Big Ears Festival Day 3: Knoxville Reaches Critical Mass With Packed Out Shows
In five years, the annual event has grown tremendously without mainstream or urban recognition.
This year's boundary-testing Big Ears Festival in Knoxville, Tennessee, saw some amazing performances by known and unknown acts alike. But by Saturday, the event's last full day of programming, one thing was impossible to ignore: just how big it has become in five short years.
"It's gotten exponentially bigger every time," a local had said the night before, as he complained of clinical claustrophobia in a lobby stuffed with people who'd been briefly shooed out of the Bijou Theater's main room.
For anyone who thought they might pop by that early Mary Halvorson solo show after a leisurely lunch on Market Square, this point was clear. Though no household name, Halvorson is a guitar star on the avant-garde scene and the small room where she was booked became standing-room-only about 20 minutes before showtime. A long line formed outside of those hoping to get in at some point mid-set; inside Halvorson offered a one-woman, all-covers repertoire that ranged from Ornette Coleman to Duke Ellington.
Anthony Braxton, Halvorson's sometime bandmate, knew well enough to get to her show early: The previous day, he'd been pleasantly surprised to fill the Broadway-sized Bijou to capacity. He's huge in Europe, but here, the saxophonist wondered if all these people had confused him with another Anthony. At least that's what festival director Ashley Capps told a fan who was rushing between two venues that had already hit their fire-code limits. Braxton was probably dumbfounded on Saturday, when Twitter could attest to the shocking lineup outside his trio's show.
At least at the Philip Glass and Laurie Anderson event, fans knew if they'd get in or not: Hot-ticket shows at the Tennessee Theater (like Andrew Bird the night before) were not included with a Big Ears wristband and required separate admission.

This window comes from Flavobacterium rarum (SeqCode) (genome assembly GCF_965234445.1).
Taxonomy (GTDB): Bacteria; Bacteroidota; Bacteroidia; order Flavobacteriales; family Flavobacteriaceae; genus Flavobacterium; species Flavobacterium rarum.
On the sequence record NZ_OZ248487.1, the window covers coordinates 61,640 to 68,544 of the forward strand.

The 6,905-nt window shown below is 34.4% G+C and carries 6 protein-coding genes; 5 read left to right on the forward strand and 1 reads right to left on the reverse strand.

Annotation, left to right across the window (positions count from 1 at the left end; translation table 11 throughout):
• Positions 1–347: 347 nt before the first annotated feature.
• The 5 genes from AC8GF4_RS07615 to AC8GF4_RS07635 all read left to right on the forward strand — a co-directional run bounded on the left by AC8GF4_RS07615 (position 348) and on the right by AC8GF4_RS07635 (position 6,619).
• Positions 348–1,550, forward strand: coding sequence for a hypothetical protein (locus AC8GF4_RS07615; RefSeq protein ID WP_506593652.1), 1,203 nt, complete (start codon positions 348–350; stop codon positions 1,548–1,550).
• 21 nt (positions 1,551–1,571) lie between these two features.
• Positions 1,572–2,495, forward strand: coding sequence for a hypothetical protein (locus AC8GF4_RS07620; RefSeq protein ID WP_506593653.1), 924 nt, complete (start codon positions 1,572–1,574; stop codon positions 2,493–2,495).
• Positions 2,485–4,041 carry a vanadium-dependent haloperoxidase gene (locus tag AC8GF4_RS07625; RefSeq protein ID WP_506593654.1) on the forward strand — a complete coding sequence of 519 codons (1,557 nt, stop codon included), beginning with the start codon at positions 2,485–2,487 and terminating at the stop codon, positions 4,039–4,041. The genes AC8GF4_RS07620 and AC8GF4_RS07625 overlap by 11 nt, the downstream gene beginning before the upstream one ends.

Things have changed dramatically over the past five years and the festival is reaching the point at which it's no longer reasonable for attendees to expect to be able to wander from one show to another, sampling the work of artists they don't yet know while being sure to catch their must-sees. And this is before Big Ears has even caught on among the big city folk.
Strike up a conversation with a fellow concertgoer and you'd be unlikely to hear he's from L.A. or New York. Rather, you'd meet a college DJ from Kalamazoo, new parents from Ohio and a Detroiter whose girlfriend bought him tickets as a thank you for taking care of her kids for a month. Or maybe Anna Roberts-Gevalt, a Baltimore folk musician whose group Anna & Elizabeth would make an excellent entry on the Big Ears 2017 schedule. There are just a lot of them.
Those of us who moved away from small towns to be closer to the weirdo culture we love may sometimes forget not everyone took the same route. Throughout the country there are devotees of drone-metal bands, austere minimalist composers, way-out jazz musicians and sound artists who simply defy categorization. For the last few years, Knoxville has been an easy-to-reach place for Southerners to see the fringe-dwelling musicians whose records they collect and to do it among people who don't reek of hipper-than-thou attitude. The hope is Big Ears can keep delivering that experience even after the urban hordes find out about it.